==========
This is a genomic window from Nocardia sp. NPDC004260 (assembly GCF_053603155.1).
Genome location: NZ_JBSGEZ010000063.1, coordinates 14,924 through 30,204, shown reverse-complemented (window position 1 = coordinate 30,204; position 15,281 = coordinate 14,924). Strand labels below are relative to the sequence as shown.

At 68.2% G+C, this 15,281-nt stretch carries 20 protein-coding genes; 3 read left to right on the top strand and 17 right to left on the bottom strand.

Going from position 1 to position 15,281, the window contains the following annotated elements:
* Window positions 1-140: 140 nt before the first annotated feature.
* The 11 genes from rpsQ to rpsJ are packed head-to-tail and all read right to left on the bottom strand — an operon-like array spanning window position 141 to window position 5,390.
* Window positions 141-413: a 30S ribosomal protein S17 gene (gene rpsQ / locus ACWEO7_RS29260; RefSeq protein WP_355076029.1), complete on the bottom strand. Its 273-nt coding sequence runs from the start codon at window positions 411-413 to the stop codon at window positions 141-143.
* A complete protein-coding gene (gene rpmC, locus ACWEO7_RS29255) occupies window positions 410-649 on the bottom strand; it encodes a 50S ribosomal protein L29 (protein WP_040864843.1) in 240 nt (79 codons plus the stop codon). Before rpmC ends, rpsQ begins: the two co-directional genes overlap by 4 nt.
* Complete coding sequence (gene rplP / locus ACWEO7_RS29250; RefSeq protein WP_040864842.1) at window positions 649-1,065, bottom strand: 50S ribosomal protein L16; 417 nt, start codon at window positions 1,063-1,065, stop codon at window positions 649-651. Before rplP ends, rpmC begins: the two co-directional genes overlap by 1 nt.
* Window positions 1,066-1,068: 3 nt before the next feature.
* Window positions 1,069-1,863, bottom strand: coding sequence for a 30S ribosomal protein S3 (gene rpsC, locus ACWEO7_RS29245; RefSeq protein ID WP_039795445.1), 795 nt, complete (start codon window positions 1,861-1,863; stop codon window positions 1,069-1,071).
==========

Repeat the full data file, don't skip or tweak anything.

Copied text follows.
This is a genomic window from Nocardia sp. NPDC004260 (assembly GCF_053603155.1).
Genome location: NZ_JBSGEZ010000063.1, coordinates 14,924 through 30,204, shown reverse-complemented (window position 1 = coordinate 30,204; position 15,281 = coordinate 14,924). Strand labels below are relative to the sequence as shown.

At 68.2% G+C, this 15,281-nt stretch carries 20 protein-coding genes; 3 read left to right on the top strand and 17 right to left on the bottom strand.

Going from position 1 to position 15,281, the window contains the following annotated elements:
* Window positions 1-140: 140 nt before the first annotated feature.
* The 11 genes from rpsQ to rpsJ are packed head-to-tail and all read right to left on the bottom strand — an operon-like array spanning window position 141 to window position 5,390.
* Window positions 141-413: a 30S ribosomal protein S17 gene (gene rpsQ / locus ACWEO7_RS29260; RefSeq protein WP_355076029.1), complete on the bottom strand. Its 273-nt coding sequence runs from the start codon at window positions 411-413 to the stop codon at window positions 141-143.
* A complete protein-coding gene (gene rpmC, locus ACWEO7_RS29255) occupies window positions 410-649 on the bottom strand; it encodes a 50S ribosomal protein L29 (protein WP_040864843.1) in 240 nt (79 codons plus the stop codon). Before rpmC ends, rpsQ begins: the two co-directional genes overlap by 4 nt.
* Complete coding sequence (gene rplP / locus ACWEO7_RS29250; RefSeq protein WP_040864842.1) at window positions 649-1,065, bottom strand: 50S ribosomal protein L16; 417 nt, start codon at window positions 1,063-1,065, stop codon at window positions 649-651. Before rplP ends, rpmC begins: the two co-directional genes overlap by 1 nt.
* Window positions 1,066-1,068: 3 nt before the next feature.
* Window positions 1,069-1,863, bottom strand: coding sequence for a 30S ribosomal protein S3 (gene rpsC, locus ACWEO7_RS29245; RefSeq protein ID WP_039795445.1), 795 nt, complete (start codon window positions 1,861-1,863; stop codon window positions 1,069-1,071).